DLSS in Control Tested

DLSS in Control Tested

Welcome to a bonus video for all of my observations
when testing DLSS in Control, and how it compares with when it’s disabled. Although Nvidia
would describe DLSS as an upscaler, I’d rather describe it as a mixture of anti-aliasing
and sharpening, and it certainly tackles the problem in some new and rather interesting
ways, which I’ll show in this video. It’s meant to use AI trained on high-res images
of the game to intelligently blur jagged edges, but I’ve heard it might not even use that
in this game. It doesn’t matter. I’ll judge it on how it performs in the game, using
a Geforce 2080 TI. Running Control, on absolute maximum settings,
at native 4K is… not a good idea. I got 20-25 FPS and it wasn’t a lot of fun. Dropping
to 1440p with DLSS increased it to a very playable 40-50 FPS which I felt was okay,
though disabling a few of the more problematic raytraced features certainly smoothed it further
and edged it closer to the magical 60 FPS mark.
And at 1080p, it remained well above 60 FPS at all times even with everything on. But
again, remember I’m using a 2080 TI here so you’d hope this would be the case.
But for this video, most of it will be rendered at below 1080p… and then zoomed in. Because
a lot of the changes DLSS makes are at the pixel level and this isn’t too visible when
viewing the screen as a whole. Especially what with Youtube coming along and being all
compressed and stuff. So just remember that what’s shown in this video might not be
quite so noticeable when actually playing the game at a proper resolution.
So how is DLSS in Control better than it used to be? I think the main reason is that, at
least now, it’s honest. It doesn’t just claim to be 4K while actually running at a
lower resolution. It shows you what resolution it’s running at, and lets you choose different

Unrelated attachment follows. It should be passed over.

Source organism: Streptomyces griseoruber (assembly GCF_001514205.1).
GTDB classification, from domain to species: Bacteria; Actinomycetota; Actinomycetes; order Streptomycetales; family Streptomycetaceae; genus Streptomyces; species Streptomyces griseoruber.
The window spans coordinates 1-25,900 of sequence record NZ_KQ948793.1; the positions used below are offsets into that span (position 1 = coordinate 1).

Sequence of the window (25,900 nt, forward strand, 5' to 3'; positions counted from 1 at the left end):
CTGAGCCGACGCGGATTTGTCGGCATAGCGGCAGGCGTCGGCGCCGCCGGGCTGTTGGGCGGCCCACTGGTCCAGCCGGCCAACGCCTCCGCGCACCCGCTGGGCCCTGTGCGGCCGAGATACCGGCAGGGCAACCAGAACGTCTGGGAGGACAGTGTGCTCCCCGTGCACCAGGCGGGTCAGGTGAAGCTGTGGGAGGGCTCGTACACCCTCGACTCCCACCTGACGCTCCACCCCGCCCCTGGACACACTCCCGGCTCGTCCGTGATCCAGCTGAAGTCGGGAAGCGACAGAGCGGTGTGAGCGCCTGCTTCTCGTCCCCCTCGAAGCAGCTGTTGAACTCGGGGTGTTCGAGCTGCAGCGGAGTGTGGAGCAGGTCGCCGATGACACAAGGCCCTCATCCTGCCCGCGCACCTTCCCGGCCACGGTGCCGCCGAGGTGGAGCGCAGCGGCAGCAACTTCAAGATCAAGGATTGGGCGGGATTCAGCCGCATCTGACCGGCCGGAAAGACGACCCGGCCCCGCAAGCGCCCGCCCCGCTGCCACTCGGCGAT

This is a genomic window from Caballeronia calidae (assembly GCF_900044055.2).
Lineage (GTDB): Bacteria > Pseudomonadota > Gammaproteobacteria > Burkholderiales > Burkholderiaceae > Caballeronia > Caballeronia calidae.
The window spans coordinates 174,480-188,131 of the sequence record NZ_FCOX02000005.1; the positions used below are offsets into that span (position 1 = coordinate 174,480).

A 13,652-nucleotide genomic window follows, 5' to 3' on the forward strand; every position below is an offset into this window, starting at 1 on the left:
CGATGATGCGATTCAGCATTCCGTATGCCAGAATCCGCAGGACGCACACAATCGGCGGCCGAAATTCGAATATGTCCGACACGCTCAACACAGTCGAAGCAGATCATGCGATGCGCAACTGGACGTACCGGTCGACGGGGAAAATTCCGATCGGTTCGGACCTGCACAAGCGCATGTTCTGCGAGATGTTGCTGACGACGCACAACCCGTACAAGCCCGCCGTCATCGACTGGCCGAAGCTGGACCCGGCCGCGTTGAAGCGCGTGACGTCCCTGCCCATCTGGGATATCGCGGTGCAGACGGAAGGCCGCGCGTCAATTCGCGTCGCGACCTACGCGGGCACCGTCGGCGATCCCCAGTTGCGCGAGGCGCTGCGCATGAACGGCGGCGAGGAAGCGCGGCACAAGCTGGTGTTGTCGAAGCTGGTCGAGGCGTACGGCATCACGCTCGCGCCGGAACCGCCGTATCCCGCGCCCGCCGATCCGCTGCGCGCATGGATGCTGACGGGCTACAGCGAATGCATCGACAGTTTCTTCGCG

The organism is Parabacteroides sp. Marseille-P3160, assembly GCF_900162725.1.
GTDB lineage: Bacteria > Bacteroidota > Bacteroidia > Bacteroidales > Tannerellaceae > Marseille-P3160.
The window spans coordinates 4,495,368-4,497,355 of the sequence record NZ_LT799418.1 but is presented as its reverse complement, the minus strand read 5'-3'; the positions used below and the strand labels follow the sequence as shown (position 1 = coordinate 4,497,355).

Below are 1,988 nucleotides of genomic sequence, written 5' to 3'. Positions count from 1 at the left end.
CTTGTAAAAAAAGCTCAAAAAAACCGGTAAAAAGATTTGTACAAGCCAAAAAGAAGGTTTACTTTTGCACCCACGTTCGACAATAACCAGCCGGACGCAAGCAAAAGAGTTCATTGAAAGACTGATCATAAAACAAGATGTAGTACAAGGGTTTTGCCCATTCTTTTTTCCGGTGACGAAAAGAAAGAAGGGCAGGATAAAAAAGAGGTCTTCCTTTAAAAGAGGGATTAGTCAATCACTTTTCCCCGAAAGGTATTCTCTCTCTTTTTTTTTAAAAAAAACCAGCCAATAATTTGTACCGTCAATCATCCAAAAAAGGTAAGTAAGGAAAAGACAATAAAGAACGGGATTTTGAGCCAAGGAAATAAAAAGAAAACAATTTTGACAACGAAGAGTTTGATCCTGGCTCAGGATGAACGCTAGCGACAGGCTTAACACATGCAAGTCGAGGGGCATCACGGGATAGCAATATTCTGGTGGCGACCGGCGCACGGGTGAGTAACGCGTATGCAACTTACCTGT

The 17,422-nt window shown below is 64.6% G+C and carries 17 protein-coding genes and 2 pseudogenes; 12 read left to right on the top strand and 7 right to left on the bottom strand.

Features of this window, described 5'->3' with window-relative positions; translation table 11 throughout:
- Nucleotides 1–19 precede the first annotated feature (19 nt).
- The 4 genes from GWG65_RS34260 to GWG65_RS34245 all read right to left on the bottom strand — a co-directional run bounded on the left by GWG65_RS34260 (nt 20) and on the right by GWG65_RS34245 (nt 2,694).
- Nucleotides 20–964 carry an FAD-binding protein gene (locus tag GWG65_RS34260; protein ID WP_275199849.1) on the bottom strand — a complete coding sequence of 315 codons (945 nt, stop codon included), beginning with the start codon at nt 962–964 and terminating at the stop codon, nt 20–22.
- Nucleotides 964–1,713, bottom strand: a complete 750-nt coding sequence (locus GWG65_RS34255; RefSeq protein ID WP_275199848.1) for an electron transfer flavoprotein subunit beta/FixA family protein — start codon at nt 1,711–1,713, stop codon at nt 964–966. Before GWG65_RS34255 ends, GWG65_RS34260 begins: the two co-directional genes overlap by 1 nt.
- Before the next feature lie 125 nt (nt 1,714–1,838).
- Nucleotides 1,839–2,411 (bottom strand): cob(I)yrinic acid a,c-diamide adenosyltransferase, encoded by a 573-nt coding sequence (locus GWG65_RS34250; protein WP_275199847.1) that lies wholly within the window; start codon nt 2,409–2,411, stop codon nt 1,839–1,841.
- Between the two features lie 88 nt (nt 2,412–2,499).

base resolutions. And it works at any screen resolution. In other words: while these improvements
still don’t give DLSS any real benefits over other methods, its implementation in
Control does remove a lot of its disadvantages! This made it easier for me to run about and
to see what DLSS actually does to the image. So you know: I don’t think you can run Control
without anti-aliasing. You can choose to use MSAA, DLSS, or without either it still looks
like it uses temporal. So in this video I’ll be comparing DLSS to that. Temporal is already
quite an effective form of anti-aliasing that’s widely used in modern games. To summarise:
DLSS typically runs 1-2 FPS slower, which depending on resolution can be somewhere between
2-5%. I could have sworn the difference was greater than that when I first tested it,
but I tried all kinds of resolution combinations and it remained, at most, just a frame or
two slower. DLSS was better at retaining detail on things when in motion while TAA would pixelate
the whole thing. But this came at a price- it introduces visual ‘bugs’- you can make
out halos around things in the foreground, which I think is it attempting to use data
from past frames and somewhat failing. I think you’ll agree that the plants in the foreground
look BETTER with DLSS. They retain their smooth edges and the definition on thin blades of
grass. It’s just that it’s at the expense of the background. DLSS appears to prioritise
things in the foreground, and it’s down to personal preference whether you think that’s
an improvement. The visual artefacts reminded me of the effect
you get when converting 30 FPS videos into 60. Obviously slowed down at a base resolution
of 720p is a worst-case scenario- if you use a higher base resolution like 1080p or 1440p,
and run the game at normal speeds then it’s nowhere near as noticeable.
Anyway, by spending endless hours, running about these same boring old corridors at different
settings and resolutions, I’ve grown familiar with DLSS and how it works. I can now identify
when it’s on, and wish to share with you what I’ve learned.
Comparing the first frame of a new viewpoint, where it has no past frames to help anti-alias